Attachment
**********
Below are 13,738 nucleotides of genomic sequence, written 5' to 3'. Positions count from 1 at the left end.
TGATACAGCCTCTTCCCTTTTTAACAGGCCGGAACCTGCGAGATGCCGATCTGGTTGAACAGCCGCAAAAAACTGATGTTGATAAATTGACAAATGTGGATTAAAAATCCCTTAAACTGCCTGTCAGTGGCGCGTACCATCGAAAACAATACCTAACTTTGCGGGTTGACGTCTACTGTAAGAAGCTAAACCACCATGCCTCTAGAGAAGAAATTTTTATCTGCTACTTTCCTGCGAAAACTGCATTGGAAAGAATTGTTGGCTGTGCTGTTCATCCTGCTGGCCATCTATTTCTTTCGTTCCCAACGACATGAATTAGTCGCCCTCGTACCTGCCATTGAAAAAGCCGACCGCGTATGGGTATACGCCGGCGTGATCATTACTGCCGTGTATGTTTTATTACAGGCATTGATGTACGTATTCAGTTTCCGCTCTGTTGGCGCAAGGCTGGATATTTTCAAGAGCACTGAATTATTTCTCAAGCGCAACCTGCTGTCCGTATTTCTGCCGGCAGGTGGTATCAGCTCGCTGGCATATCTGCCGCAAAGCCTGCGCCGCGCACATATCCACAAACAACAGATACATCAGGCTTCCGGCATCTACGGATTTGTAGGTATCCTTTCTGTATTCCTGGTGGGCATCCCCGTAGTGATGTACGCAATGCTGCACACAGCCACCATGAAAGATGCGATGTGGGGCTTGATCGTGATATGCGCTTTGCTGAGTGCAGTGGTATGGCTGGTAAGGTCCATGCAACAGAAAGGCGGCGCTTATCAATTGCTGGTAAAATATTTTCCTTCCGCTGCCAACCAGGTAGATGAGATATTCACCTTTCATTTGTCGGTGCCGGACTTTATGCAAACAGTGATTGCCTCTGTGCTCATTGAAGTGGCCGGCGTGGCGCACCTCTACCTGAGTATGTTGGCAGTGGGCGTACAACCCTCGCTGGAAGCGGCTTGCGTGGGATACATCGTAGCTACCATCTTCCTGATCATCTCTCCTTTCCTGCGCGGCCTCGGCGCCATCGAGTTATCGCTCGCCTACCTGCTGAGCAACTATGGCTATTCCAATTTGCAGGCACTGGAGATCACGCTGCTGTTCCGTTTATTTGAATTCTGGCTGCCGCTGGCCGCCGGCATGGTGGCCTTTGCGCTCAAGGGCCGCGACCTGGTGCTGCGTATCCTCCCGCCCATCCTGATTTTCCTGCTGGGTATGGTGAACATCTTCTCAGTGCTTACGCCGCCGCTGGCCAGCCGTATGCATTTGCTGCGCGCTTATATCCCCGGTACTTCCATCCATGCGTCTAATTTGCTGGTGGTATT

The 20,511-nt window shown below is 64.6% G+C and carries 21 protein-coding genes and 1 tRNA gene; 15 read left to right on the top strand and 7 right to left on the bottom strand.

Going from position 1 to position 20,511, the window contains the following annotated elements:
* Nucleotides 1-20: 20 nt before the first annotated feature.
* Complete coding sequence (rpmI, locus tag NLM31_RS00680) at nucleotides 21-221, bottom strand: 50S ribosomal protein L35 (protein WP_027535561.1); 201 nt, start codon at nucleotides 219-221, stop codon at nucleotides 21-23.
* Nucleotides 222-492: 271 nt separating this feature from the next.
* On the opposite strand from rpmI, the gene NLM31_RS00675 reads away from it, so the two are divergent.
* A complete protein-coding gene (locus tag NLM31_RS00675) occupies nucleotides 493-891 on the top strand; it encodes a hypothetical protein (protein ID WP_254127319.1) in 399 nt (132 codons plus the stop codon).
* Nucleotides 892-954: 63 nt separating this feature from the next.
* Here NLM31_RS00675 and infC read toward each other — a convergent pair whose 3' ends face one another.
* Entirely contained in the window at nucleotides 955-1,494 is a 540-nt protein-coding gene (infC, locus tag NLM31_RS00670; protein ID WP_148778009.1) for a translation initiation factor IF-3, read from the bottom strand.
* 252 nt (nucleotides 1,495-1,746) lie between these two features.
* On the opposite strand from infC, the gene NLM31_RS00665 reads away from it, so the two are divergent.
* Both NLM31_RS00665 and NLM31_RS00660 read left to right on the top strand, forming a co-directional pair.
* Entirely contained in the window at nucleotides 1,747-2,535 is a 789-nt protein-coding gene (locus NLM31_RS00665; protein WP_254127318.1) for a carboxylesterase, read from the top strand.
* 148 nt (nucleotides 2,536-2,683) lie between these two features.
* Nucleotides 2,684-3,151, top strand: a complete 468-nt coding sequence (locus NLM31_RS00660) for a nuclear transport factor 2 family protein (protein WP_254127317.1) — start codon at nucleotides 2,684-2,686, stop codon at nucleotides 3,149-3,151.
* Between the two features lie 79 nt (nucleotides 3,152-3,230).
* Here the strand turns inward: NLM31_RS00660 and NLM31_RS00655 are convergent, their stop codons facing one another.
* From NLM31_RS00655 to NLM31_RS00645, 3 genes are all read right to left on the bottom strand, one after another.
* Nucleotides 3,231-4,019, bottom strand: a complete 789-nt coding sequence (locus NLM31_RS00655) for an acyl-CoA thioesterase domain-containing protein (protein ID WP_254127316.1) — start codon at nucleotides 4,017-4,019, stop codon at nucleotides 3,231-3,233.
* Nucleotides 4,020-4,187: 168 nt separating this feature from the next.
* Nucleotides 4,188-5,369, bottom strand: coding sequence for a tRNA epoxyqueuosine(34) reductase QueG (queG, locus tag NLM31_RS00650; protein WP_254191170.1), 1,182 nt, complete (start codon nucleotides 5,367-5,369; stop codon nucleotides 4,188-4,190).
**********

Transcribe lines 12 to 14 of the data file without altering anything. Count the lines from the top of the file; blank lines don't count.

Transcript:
* Entirely contained in the window at nucleotides 955-1,494 is a 540-nt protein-coding gene (infC, locus tag NLM31_RS00670; protein ID WP_148778009.1) for a translation initiation factor IF-3, read from the bottom strand.
* 252 nt (nucleotides 1,495-1,746) lie between these two features.
* On the opposite strand from infC, the gene NLM31_RS00665 reads away from it, so the two are divergent.